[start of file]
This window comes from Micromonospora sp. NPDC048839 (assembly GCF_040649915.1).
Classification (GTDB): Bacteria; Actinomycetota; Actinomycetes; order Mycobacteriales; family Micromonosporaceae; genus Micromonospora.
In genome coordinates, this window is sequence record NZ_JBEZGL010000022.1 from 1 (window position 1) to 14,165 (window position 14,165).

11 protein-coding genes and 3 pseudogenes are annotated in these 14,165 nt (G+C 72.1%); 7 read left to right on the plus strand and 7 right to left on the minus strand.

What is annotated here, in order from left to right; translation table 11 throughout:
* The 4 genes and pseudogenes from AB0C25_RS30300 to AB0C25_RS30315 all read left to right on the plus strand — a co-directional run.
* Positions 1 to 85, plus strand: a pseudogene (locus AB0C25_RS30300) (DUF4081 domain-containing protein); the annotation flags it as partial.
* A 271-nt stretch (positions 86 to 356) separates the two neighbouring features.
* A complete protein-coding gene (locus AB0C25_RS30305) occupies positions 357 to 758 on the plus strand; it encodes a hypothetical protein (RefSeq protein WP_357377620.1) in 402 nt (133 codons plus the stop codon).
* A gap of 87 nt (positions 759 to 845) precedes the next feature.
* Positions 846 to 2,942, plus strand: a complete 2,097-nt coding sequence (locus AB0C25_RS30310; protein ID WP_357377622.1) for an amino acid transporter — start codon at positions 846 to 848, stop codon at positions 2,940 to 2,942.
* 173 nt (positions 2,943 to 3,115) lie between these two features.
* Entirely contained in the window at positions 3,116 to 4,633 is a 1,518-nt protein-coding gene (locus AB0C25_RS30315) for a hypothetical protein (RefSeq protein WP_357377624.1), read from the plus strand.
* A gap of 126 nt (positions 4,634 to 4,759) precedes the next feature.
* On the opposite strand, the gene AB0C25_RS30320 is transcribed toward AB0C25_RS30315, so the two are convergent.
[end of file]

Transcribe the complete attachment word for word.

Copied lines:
This window comes from Micromonospora sp. NPDC048839 (assembly GCF_040649915.1).
Classification (GTDB): Bacteria; Actinomycetota; Actinomycetes; order Mycobacteriales; family Micromonosporaceae; genus Micromonospora.
In genome coordinates, this window is sequence record NZ_JBEZGL010000022.1 from 1 (window position 1) to 14,165 (window position 14,165).

11 protein-coding genes and 3 pseudogenes are annotated in these 14,165 nt (G+C 72.1%); 7 read left to right on the plus strand and 7 right to left on the minus strand.

What is annotated here, in order from left to right; translation table 11 throughout:
* The 4 genes and pseudogenes from AB0C25_RS30300 to AB0C25_RS30315 all read left to right on the plus strand — a co-directional run.
* Positions 1 to 85, plus strand: a pseudogene (locus AB0C25_RS30300) (DUF4081 domain-containing protein); the annotation flags it as partial.
* A 271-nt stretch (positions 86 to 356) separates the two neighbouring features.
* A complete protein-coding gene (locus AB0C25_RS30305) occupies positions 357 to 758 on the plus strand; it encodes a hypothetical protein (RefSeq protein WP_357377620.1) in 402 nt (133 codons plus the stop codon).
* A gap of 87 nt (positions 759 to 845) precedes the next feature.
* Positions 846 to 2,942, plus strand: a complete 2,097-nt coding sequence (locus AB0C25_RS30310; protein ID WP_357377622.1) for an amino acid transporter — start codon at positions 846 to 848, stop codon at positions 2,940 to 2,942.
* 173 nt (positions 2,943 to 3,115) lie between these two features.
* Entirely contained in the window at positions 3,116 to 4,633 is a 1,518-nt protein-coding gene (locus AB0C25_RS30315) for a hypothetical protein (RefSeq protein WP_357377624.1), read from the plus strand.
* A gap of 126 nt (positions 4,634 to 4,759) precedes the next feature.
* On the opposite strand, the gene AB0C25_RS30320 is transcribed toward AB0C25_RS30315, so the two are convergent.